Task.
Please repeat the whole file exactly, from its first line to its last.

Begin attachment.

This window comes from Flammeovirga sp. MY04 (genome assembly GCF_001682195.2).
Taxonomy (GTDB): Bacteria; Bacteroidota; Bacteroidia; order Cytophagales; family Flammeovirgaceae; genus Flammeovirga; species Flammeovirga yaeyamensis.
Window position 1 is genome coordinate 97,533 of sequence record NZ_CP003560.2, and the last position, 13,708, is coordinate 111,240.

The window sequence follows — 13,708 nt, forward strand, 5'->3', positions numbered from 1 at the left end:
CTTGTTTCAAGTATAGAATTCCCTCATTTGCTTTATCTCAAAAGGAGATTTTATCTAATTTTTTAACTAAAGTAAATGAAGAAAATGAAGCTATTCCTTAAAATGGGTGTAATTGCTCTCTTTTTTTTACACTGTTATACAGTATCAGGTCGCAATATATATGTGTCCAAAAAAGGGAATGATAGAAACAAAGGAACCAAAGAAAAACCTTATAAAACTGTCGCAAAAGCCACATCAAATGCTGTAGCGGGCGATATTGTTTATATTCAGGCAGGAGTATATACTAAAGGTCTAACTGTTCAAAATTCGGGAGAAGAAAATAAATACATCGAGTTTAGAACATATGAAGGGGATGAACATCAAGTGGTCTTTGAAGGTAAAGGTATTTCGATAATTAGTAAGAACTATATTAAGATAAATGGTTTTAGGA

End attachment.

This window comes from Flammeovirga sp. MY04 (genome assembly GCF_001682195.2).
Taxonomy (GTDB): Bacteria; Bacteroidota; Bacteroidia; order Cytophagales; family Flammeovirgaceae; genus Flammeovirga; species Flammeovirga yaeyamensis.
Window position 1 is genome coordinate 97,533 of sequence record NZ_CP003560.2, and the last position, 13,708, is coordinate 111,240.

The window sequence follows — 13,708 nt, forward strand, 5'->3', positions numbered from 1 at the left end:
CTTGTTTCAAGTATAGAATTCCCTCATTTGCTTTATCTCAAAAGGAGATTTTATCTAATTTTTTAACTAAAGTAAATGAAGAAAATGAAGCTATTCCTTAAAATGGGTGTAATTGCTCTCTTTTTTTTACACTGTTATACAGTATCAGGTCGCAATATATATGTGTCCAAAAAAGGGAATGATAGAAACAAAGGAACCAAAGAAAAACCTTATAAAACTGTCGCAAAAGCCACATCAAATGCTGTAGCGGGCGATATTGTTTATATTCAGGCAGGAGTATATACTAAAGGTCTAACTGTTCAAAATTCGGGAGAAGAAAATAAATACATCGAGTTTAGAACATATGAAGGGGATGAACATCAAGTGGTCTTTGAAGGTAAAGGTATTTCGATAATTAGTAAGAACTATATTAAGATAAATGGTTTTAGGA